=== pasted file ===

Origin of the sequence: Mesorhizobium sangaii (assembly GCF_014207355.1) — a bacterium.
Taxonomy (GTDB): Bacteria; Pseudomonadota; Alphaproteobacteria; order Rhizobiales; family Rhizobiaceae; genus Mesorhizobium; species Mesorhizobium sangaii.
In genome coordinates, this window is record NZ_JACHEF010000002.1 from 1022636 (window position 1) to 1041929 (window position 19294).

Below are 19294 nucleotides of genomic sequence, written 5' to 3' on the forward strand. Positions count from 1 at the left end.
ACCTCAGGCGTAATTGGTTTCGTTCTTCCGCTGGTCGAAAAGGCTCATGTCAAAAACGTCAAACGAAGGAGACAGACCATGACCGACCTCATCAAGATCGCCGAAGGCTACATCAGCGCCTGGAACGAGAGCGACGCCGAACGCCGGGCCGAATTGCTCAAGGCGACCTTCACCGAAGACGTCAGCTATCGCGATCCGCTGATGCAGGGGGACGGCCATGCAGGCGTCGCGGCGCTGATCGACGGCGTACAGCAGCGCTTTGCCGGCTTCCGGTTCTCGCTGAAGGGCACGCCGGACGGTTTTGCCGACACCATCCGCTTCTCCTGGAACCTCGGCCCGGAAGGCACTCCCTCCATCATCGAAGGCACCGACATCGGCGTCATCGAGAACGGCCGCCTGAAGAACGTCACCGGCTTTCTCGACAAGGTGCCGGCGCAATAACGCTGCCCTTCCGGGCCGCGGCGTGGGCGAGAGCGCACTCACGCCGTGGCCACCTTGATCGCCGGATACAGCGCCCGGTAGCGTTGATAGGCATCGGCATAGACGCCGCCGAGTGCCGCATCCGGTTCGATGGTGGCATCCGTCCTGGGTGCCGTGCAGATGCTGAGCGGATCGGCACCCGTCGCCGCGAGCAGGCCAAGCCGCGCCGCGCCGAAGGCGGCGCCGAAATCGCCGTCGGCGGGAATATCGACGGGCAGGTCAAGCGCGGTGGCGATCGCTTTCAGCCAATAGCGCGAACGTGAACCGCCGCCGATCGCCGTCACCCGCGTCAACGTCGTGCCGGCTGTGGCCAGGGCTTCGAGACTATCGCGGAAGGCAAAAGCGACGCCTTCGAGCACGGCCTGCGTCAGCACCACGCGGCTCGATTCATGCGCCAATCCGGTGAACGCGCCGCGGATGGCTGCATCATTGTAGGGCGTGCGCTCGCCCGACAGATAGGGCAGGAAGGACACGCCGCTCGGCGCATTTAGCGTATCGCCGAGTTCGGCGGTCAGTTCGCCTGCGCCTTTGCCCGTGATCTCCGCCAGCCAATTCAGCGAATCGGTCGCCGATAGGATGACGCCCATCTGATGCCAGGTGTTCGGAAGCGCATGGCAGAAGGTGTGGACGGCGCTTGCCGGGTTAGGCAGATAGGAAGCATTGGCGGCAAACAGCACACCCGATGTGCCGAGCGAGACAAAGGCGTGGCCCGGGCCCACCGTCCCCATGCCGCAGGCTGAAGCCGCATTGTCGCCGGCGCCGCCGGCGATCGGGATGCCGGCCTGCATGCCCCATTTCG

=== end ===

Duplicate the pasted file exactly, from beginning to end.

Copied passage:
Origin of the sequence: Mesorhizobium sangaii (assembly GCF_014207355.1) — a bacterium.
Taxonomy (GTDB): Bacteria; Pseudomonadota; Alphaproteobacteria; order Rhizobiales; family Rhizobiaceae; genus Mesorhizobium; species Mesorhizobium sangaii.
In genome coordinates, this window is record NZ_JACHEF010000002.1 from 1022636 (window position 1) to 1041929 (window position 19294).

Below are 19294 nucleotides of genomic sequence, written 5' to 3' on the forward strand. Positions count from 1 at the left end.
ACCTCAGGCGTAATTGGTTTCGTTCTTCCGCTGGTCGAAAAGGCTCATGTCAAAAACGTCAAACGAAGGAGACAGACCATGACCGACCTCATCAAGATCGCCGAAGGCTACATCAGCGCCTGGAACGAGAGCGACGCCGAACGCCGGGCCGAATTGCTCAAGGCGACCTTCACCGAAGACGTCAGCTATCGCGATCCGCTGATGCAGGGGGACGGCCATGCAGGCGTCGCGGCGCTGATCGACGGCGTACAGCAGCGCTTTGCCGGCTTCCGGTTCTCGCTGAAGGGCACGCCGGACGGTTTTGCCGACACCATCCGCTTCTCCTGGAACCTCGGCCCGGAAGGCACTCCCTCCATCATCGAAGGCACCGACATCGGCGTCATCGAGAACGGCCGCCTGAAGAACGTCACCGGCTTTCTCGACAAGGTGCCGGCGCAATAACGCTGCCCTTCCGGGCCGCGGCGTGGGCGAGAGCGCACTCACGCCGTGGCCACCTTGATCGCCGGATACAGCGCCCGGTAGCGTTGATAGGCATCGGCATAGACGCCGCCGAGTGCCGCATCCGGTTCGATGGTGGCATCCGTCCTGGGTGCCGTGCAGATGCTGAGCGGATCGGCACCCGTCGCCGCGAGCAGGCCAAGCCGCGCCGCGCCGAAGGCGGCGCCGAAATCGCCGTCGGCGGGAATATCGACGGGCAGGTCAAGCGCGGTGGCGATCGCTTTCAGCCAATAGCGCGAACGTGAACCGCCGCCGATCGCCGTCACCCGCGTCAACGTCGTGCCGGCTGTGGCCAGGGCTTCGAGACTATCGCGGAAGGCAAAAGCGACGCCTTCGAGCACGGCCTGCGTCAGCACCACGCGGCTCGATTCATGCGCCAATCCGGTGAACGCGCCGCGGATGGCTGCATCATTGTAGGGCGTGCGCTCGCCCGACAGATAGGGCAGGAAGGACACGCCGCTCGGCGCATTTAGCGTATCGCCGAGTTCGGCGGTCAGTTCGCCTGCGCCTTTGCCCGTGATCTCCGCCAGCCAATTCAGCGAATCGGTCGCCGATAGGATGACGCCCATCTGATGCCAGGTGTTCGGAAGCGCATGGCAGAAGGTGTGGACGGCGCTTGCCGGGTTAGGCAGATAGGAAGCATTGGCGGCAAACAGCACACCCGATGTGCCGAGCGAGACAAAGGCGTGGCCCGGGCCCACCGTCCCCATGCCGCAGGCTGAAGCCGCATTGTCGCCGGCGCCGCCGGCGATCGGGATGCCGGCCTGCATGCCCCATTTCG